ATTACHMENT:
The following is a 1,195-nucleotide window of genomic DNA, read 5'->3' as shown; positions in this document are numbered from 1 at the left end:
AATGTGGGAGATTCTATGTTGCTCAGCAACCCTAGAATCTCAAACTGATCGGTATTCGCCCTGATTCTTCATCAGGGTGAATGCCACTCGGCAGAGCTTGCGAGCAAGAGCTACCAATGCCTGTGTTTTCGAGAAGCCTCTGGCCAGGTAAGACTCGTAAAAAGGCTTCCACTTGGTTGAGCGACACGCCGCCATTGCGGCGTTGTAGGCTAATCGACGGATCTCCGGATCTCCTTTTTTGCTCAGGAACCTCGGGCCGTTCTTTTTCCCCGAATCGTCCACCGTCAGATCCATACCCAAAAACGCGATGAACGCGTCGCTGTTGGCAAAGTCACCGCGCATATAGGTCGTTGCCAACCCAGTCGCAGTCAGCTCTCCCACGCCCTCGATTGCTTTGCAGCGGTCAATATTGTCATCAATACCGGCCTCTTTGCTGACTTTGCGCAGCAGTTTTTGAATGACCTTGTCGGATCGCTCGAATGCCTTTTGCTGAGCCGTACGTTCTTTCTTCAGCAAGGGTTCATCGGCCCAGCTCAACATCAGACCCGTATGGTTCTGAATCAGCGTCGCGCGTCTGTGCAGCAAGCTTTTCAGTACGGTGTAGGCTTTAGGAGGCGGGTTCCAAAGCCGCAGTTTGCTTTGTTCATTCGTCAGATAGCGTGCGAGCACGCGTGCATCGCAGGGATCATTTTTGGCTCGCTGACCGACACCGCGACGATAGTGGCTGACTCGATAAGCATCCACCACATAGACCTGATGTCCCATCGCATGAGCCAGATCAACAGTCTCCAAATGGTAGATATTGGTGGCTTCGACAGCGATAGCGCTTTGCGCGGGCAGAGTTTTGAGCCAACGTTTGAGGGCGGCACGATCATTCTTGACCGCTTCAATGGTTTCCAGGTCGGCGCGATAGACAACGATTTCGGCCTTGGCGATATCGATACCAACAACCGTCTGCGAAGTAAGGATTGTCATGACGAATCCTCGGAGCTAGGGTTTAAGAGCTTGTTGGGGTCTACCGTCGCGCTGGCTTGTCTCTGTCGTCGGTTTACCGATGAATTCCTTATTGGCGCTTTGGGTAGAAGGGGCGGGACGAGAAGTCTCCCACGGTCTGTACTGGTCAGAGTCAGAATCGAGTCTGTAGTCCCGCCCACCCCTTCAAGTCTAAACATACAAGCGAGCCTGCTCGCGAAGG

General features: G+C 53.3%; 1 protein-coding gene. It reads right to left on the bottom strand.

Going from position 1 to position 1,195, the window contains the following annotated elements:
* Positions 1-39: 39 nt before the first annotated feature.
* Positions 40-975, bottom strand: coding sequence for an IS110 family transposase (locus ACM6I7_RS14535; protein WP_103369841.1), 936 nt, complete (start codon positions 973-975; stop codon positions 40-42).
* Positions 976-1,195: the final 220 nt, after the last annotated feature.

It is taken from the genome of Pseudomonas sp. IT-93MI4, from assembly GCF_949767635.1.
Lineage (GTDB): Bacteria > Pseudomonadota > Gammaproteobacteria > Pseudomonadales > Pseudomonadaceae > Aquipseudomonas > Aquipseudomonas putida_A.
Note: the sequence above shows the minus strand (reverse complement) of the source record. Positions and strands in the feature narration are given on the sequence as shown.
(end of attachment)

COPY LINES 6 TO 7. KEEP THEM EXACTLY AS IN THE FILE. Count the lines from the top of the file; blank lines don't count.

* Positions 40-975, bottom strand: coding sequence for an IS110 family transposase (locus ACM6I7_RS14535; protein WP_103369841.1), 936 nt, complete (start codon positions 973-975; stop codon positions 40-42).
* Positions 976-1,195: the final 220 nt, after the last annotated feature.